The Hospital Price Transparency Rule was introduced to help patients identify the cost of hospital items or services before receiving care. Under the rule, hospitals are required to provide clear, accessible pricing information online in two ways:
- A comprehensive machine-readable file containing standard charges for all items and services provided by the hospital.
- A consumer-friendly list of standard charges for 300 shoppable services (including 70 CMS-specified and 230 hospital-selected) provided by the hospital.
To ensure compliance, CMS began auditing hospitals in January 2021 when the rule became effective. Through the audit process CMS has identified that the majority of hospitals are not fully compliant with the Hospital Price Transparency Rule requirements.
To assist hospitals in complying with the rule, CMS published proposed changes to the enforcement of the Hospital Price Transparency Rule as part of the 2022 Outpatient Prospective Payment System.
Increased Monetary Penalty for Non-Compliance
CMS has highlighted concerns over a high rate of non-compliance particularly among larger hospitals. To address this concern, CMS is proposing that beginning January 1, 2022, the current $300 a day penalty amount will increase related to hospital size. For hospitals with 30 or fewer beds, the penalty will remain at $300 per day. However, for hospitals with over 30 beds, the penalty will increase by $10 per day per bed with a maximum allowable penalty of $5,500 per day.
To date CMS has not implemented non-compliant monetary penalties and is focusing on issuing warning letters and providing 90 days for hospitals to address non-compliance before additional action is taken.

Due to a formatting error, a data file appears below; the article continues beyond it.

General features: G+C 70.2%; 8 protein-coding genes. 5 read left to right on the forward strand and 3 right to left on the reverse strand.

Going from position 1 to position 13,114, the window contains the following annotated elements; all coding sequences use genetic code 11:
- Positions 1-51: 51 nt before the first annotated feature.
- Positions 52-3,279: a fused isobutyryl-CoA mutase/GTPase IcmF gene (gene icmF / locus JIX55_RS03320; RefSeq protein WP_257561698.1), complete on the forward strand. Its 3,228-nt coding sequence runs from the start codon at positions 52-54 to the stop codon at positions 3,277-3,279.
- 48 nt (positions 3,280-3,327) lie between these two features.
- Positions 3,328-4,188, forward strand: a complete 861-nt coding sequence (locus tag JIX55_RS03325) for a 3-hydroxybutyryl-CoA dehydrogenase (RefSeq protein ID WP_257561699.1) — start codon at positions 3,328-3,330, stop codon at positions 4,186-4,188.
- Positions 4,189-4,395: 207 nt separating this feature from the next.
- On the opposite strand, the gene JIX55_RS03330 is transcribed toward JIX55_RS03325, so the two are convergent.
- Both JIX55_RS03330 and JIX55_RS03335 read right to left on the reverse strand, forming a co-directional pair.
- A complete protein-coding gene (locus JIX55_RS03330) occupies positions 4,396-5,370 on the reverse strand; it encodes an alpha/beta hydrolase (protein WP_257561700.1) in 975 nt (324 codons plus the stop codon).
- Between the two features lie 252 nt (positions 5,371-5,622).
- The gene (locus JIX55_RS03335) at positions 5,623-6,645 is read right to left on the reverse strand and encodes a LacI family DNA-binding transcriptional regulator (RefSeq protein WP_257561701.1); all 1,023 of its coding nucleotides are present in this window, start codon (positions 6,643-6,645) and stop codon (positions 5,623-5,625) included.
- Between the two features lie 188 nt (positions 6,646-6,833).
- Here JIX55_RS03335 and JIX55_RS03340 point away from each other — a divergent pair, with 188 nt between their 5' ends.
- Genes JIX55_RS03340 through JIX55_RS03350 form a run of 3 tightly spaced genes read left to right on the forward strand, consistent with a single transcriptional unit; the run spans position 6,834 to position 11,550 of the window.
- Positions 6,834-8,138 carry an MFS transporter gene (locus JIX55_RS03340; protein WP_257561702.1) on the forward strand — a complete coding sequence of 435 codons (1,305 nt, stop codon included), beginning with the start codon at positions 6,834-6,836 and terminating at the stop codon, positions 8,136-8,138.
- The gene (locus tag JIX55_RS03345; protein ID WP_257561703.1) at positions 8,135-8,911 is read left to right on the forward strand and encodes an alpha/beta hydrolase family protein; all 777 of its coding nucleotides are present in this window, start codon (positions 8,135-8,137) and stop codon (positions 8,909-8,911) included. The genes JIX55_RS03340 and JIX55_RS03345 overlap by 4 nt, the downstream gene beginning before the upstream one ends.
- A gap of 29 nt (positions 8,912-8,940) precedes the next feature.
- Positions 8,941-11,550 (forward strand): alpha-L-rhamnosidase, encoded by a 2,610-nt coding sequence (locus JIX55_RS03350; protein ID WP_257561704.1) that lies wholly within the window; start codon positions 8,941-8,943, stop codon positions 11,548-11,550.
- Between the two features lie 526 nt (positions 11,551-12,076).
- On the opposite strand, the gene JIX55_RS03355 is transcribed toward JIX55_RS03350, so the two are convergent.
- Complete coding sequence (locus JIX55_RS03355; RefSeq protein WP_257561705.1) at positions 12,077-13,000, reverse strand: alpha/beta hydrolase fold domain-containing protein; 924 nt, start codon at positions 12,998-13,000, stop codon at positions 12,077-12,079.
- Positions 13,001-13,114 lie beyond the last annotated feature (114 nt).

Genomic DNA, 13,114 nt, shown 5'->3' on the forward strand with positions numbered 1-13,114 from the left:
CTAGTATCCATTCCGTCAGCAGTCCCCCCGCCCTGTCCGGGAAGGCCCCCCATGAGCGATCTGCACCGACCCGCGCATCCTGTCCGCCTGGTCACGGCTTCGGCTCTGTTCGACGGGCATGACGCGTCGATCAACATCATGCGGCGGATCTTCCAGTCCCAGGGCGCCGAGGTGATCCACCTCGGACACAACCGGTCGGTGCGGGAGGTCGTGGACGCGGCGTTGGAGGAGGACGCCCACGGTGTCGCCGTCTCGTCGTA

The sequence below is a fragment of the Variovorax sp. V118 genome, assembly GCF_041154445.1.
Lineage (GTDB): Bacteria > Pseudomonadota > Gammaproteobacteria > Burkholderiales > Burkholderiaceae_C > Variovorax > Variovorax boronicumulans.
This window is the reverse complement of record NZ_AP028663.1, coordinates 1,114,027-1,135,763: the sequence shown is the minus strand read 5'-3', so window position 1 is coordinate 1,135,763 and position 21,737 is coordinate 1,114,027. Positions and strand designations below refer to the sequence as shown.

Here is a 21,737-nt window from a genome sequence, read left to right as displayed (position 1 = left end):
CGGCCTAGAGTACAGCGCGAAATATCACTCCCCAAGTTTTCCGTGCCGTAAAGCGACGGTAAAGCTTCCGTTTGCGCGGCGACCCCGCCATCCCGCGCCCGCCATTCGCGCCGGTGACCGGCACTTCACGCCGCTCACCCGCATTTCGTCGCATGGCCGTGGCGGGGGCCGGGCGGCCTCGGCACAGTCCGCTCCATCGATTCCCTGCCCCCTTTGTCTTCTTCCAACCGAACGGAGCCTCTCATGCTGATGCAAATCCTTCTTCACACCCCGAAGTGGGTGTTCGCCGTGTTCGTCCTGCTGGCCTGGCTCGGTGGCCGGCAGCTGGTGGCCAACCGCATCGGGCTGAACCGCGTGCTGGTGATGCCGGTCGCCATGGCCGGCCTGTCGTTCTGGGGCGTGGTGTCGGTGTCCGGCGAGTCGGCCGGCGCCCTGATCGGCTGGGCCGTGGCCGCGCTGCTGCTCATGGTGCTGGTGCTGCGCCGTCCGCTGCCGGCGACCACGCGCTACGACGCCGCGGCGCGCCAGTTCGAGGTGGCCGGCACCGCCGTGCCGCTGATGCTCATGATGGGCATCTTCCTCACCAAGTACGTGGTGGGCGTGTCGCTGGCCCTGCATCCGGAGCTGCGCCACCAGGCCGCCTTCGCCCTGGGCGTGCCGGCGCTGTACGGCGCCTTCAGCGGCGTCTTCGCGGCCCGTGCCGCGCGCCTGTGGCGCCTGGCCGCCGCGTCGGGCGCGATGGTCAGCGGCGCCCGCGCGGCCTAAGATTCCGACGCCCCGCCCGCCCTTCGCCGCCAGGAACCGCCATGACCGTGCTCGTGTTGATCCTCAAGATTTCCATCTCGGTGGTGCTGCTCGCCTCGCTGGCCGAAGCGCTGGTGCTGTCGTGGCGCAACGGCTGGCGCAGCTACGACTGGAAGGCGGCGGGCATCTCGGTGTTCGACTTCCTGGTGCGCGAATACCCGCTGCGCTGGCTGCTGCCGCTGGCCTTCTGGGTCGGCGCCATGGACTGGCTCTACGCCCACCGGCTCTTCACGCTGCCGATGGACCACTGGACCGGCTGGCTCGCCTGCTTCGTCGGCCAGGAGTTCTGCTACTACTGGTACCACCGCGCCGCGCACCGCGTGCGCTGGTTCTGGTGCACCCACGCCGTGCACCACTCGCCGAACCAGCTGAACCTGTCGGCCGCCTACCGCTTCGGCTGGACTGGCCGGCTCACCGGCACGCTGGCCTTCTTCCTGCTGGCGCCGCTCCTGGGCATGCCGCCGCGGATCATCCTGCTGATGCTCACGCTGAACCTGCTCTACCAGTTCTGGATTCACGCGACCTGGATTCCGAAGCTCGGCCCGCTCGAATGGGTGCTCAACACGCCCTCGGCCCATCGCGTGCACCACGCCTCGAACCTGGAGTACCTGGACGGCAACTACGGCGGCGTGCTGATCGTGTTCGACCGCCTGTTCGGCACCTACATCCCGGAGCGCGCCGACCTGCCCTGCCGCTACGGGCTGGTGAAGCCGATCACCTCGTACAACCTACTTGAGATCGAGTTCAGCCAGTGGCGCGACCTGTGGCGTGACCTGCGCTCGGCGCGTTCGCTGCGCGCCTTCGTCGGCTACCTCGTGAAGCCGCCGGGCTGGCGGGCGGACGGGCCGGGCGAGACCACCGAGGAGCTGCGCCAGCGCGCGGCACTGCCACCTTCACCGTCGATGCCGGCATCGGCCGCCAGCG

Barriers to Access Machine Readable Files
The Hospital Price Transparency Rules requires hospitals to make the machine-readable file easily accessible, without barriers, and must ensure that the data may be digitally searched. Through their audits of hospital compliance, CMS has noticed hospitals are not making standard charge files accessible without barriers.
Examples of methods used that presents barriers include:
- Common methods that prevent direct access to the data including anti-automation tools requiring users to prove they are human or requiring the user to act prior to viewing.
- Technology that hinders the findability of the webpage that contains links to hospital data.
- Application programming interfaces that obscure access to the data in a single machine-readable file.
To address this concern, CMS is proposing to update the list of activities that present barriers to access to the machine-readable file, specifically to require that the machine-readable file is accessible to automated searches and direct downloads.
Clarifications on Price Estimator Tools
CMS indicates that some hospitals are not utilizing price estimator tools that meet the criteria outlined in the regulations. For example, some tools produce an average payment amount versus the required single estimated payment amount specific to the individual.
CMS is clarifying that an online price estimating tool must provide cost estimates that take the individual’s insurance information into account and reflect the amount the hospital anticipates it will be paid.
Learn more about our Patient Estimator in this Video
Shoppable Radiology, Laboratory and Pathology Services
CMS defines the term shoppable services as:
- Services that can be scheduled in advance in a non-urgent situation, thus allowing the patient to price shop.
- Ancillary services provided in conjunction with a shoppable primary service.
The Rule requires hospitals to post standard charge information on 300 shoppable services, 70 of which are specified by CMS and the remainder can be selected by the hospital. Of the 70 CMS-specified shoppable services, more than 25 are related to radiology and laboratory.
To learn more about the potential implications, watch the complimentary on-demand webinar “Price Transparency: Does it Change Your Lab Strategy?"